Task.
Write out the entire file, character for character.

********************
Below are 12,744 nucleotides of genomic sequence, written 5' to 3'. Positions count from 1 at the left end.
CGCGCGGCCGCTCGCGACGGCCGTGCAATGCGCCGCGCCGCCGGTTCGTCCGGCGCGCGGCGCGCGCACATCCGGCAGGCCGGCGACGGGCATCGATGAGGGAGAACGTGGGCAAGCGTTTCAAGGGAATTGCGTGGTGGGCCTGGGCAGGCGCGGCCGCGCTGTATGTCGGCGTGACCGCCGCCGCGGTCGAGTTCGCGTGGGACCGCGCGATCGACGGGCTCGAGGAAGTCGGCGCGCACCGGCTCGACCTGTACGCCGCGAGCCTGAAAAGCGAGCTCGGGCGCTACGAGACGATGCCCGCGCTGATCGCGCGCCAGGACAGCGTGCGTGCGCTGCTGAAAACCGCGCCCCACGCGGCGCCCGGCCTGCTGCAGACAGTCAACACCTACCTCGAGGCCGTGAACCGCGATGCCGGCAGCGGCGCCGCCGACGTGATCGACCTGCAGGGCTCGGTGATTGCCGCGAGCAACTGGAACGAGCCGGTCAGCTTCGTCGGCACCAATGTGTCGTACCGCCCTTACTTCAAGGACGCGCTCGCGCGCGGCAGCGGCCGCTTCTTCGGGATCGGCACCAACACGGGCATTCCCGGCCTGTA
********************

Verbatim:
Below are 12,744 nucleotides of genomic sequence, written 5' to 3'. Positions count from 1 at the left end.
CGCGCGGCCGCTCGCGACGGCCGTGCAATGCGCCGCGCCGCCGGTTCGTCCGGCGCGCGGCGCGCGCACATCCGGCAGGCCGGCGACGGGCATCGATGAGGGAGAACGTGGGCAAGCGTTTCAAGGGAATTGCGTGGTGGGCCTGGGCAGGCGCGGCCGCGCTGTATGTCGGCGTGACCGCCGCCGCGGTCGAGTTCGCGTGGGACCGCGCGATCGACGGGCTCGAGGAAGTCGGCGCGCACCGGCTCGACCTGTACGCCGCGAGCCTGAAAAGCGAGCTCGGGCGCTACGAGACGATGCCCGCGCTGATCGCGCGCCAGGACAGCGTGCGTGCGCTGCTGAAAACCGCGCCCCACGCGGCGCCCGGCCTGCTGCAGACAGTCAACACCTACCTCGAGGCCGTGAACCGCGATGCCGGCAGCGGCGCCGCCGACGTGATCGACCTGCAGGGCTCGGTGATTGCCGCGAGCAACTGGAACGAGCCGGTCAGCTTCGTCGGCACCAATGTGTCGTACCGCCCTTACTTCAAGGACGCGCTCGCGCGCGGCAGCGGCCGCTTCTTCGGGATCGGCACCAACACGGGCATTCCCGGCCTGTA